Just a thought.. by gmd (4.00 / 4) #23 Wed Jun 25, 2014 at 07:04:11 PM EST
 Could you virtualise the existing server? Maybe run it on virtualbox? Faced with legacy nightmares, this is a fairly common approach...

--
gmd - HuSi's second most dimwitted overprivileged user.
This is the saddest thing I've heard all day. by atreides (4.00 / 2) #24 Wed Jun 25, 2014 at 07:04:23 PM EST
:(

He sails from world to world in a flying tomb, serving gods who eat hope.

The current cool kid on the block by Dr Thrustgood (4.00 / 2) #35 Thu Jun 26, 2014 at 07:51:18 AM EST
Appears to be Discourse:

http://www.discourse.org

Rails + Redis + Postgres

For the archive, I'd be tempted to create a really shitty-yet-functional hack:

1. Create archive using wget --mirror -p --html-extension --convert-links http://example.com

Plan A:

  1. Write a shitty PHP login system using the existing auth credentials.
  2. Write a shitty PHP script that puts some session checking at the top of every HTML page.
Plan B:
  1. Put the archive in a non-user-accessible location on the server
  2. Every HTML page request, route to a framework that checks logins, and if valid, reads the HTML file and spits it out. Shitty but easy.
Finally:
  1. Stick it on archive.hulver.com
  2. PROFIT
I don't have oodles of time at the moment, but could potentially put something like this together in an evening for you.



Migrate the data by anonimouse (2.00 / 0) #51 Fri Jun 27, 2014 at 08:52:42 AM EST
It should not be beyond possibility to migrate users, articles and comments to Discourse.
AFAICT the main thing that would be an issue is comment rating

Girls come and go but a mortgage is for 25 years -- JtL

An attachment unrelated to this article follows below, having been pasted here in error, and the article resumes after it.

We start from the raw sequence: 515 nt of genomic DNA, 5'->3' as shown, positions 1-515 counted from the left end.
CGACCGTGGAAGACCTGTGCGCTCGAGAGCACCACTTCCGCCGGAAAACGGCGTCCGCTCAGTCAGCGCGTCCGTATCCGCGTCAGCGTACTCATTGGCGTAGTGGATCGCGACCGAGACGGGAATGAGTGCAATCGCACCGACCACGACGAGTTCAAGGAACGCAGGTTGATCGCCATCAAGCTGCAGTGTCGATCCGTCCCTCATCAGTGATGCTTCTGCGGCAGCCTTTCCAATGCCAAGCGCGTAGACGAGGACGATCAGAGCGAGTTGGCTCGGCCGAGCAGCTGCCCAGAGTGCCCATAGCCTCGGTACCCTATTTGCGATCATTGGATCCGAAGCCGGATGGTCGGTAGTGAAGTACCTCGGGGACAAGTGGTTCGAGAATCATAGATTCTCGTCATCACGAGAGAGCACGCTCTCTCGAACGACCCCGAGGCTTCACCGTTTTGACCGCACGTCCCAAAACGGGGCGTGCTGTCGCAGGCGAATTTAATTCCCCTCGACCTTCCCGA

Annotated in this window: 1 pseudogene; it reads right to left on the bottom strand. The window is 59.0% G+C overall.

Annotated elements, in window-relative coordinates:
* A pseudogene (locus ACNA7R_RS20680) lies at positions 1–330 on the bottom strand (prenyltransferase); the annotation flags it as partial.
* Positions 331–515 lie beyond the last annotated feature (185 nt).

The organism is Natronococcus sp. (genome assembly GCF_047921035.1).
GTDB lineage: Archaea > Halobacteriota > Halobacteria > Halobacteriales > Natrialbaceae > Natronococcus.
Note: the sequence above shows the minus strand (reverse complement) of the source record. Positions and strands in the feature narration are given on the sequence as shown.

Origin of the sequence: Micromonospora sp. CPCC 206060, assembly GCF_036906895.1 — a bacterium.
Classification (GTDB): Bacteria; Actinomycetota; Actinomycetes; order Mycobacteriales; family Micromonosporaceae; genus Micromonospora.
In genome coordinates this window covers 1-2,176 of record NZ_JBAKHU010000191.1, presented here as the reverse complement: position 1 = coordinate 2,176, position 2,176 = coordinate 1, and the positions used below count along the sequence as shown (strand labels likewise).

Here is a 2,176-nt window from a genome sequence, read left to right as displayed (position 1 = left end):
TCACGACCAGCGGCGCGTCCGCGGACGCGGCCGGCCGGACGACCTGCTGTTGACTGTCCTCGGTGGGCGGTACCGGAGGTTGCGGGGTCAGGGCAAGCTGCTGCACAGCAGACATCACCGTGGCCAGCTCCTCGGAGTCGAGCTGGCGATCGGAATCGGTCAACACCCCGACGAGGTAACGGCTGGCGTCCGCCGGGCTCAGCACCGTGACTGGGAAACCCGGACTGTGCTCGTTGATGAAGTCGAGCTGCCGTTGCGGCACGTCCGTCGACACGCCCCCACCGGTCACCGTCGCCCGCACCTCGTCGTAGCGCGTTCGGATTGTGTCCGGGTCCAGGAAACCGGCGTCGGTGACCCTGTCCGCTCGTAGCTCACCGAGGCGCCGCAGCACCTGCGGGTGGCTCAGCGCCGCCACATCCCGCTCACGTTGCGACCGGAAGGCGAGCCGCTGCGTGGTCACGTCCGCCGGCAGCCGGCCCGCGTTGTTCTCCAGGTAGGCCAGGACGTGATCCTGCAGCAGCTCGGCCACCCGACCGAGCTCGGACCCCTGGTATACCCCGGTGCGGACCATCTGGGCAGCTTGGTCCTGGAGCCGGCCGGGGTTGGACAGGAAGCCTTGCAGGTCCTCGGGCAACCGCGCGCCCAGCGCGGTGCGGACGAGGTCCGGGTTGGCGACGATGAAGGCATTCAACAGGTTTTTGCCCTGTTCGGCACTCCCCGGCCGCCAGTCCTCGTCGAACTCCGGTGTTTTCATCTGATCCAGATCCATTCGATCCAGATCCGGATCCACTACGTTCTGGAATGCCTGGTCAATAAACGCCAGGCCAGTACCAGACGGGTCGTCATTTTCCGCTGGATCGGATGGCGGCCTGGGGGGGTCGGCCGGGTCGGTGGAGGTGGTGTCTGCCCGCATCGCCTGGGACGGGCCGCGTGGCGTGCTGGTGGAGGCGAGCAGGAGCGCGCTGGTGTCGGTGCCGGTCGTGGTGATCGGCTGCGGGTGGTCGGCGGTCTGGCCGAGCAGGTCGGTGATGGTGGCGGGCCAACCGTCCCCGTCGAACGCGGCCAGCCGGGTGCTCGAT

[ Parent ]
Agreed, data migration should be possible by Dr Thrustgood (4.00 / 1) #56 Fri Jun 27, 2014 at 09:48:08 AM EST
The question being: is it worth it?

My ETL experience is limited to Ab Initio and all kinds of crazy shit IBM codepage nightmares. I've seen some shit, man.

Due to the techie nature of its users, I'd be hugely surprised if some comments and diaries here didn't contain edge cases that'll make something unexpected happen, whether it's breaking entirely, or fucking up display.

That's all fine, data can be sanitised, and we'd eventually massage the data into a working model. It does, however, require way more time than it has any real right to do so.

That's why I'm suggesting a shitty-yet-doable job: it's guaranteed to get done, and it won't take an age for someone with extremely limited time (like the majority of us nowadays, it seems).



[ Parent ]
I've wondered about you and the site lately... by ObviousTroll (2.00 / 0) #53 Fri Jun 27, 2014 at 09:30:06 AM EST
My own site was primarily for my own extended family to talk to each other, but they've all moved to Facebook  so I've more or less killed it off.

Have you considered shifting to a different CMS? Drupal used to be great, but I haven't used a version newer than D6.


An Angry and Flatulent Pig, Trying to Tie Balloon Animals
Drupal has gotten better since D6 by dev trash (2.00 / 0) #63 Mon Jun 30, 2014 at 10:44:02 PM EST
I don't know if it's the right answer here though. Maybe it could be.  And if it is, I have Migration experience.

--
I DON'T CARE ABOUT YOUR BALLS! ->clock
[ Parent ]
If you do ditch Scoop by Orion Blastar (2.00 / 0) #66 Fri Jul 04, 2014 at 01:57:11 AM EST
you might want to make a static site of the current Scoop system like adeqacy.org did before it went down. That way people can read the posts and diaries that got made without losing anything.

Wordpress is very popular these days but it is more of a Blog than a Scoop site.

PHPBB has too many security holes in it, you'd be owned by hackers.

The Reddit engine is free and open source.

There is this Discuss thing.

I always wanted to write a Scoop clone named Scope that was in PHP or something, but been too sick to do so.

Recompiling Apache1 on a modern system is way to complex and hairy. Making Scoop work with Apache2 is very hard as well. Good luck.

P.S. Kuro5hin is down again, due to exploits in Scoop it goes down from time to time and they rebuild the server from a backup. Which takes a few days apparently. Expect some Kurons here.


"I drank what?" - Socrates after drinking the Conium
BTW by Orion Blastar (2.00 / 0) #69 Sat Jul 12, 2014 at 07:45:18 PM EST
I asked Hacker News if Scoop can be saved:

<a href="http://news.ycombinator.com/item?id=8026116">http://news.ycombinator.com/item?id=8026116</a>

If interested please vote it up and comment on it.


"I drank what?" - Socrates after drinking the Conium
Thinking of ditching scoop | 69 comments (69 topical, 0 hidden) | Trackback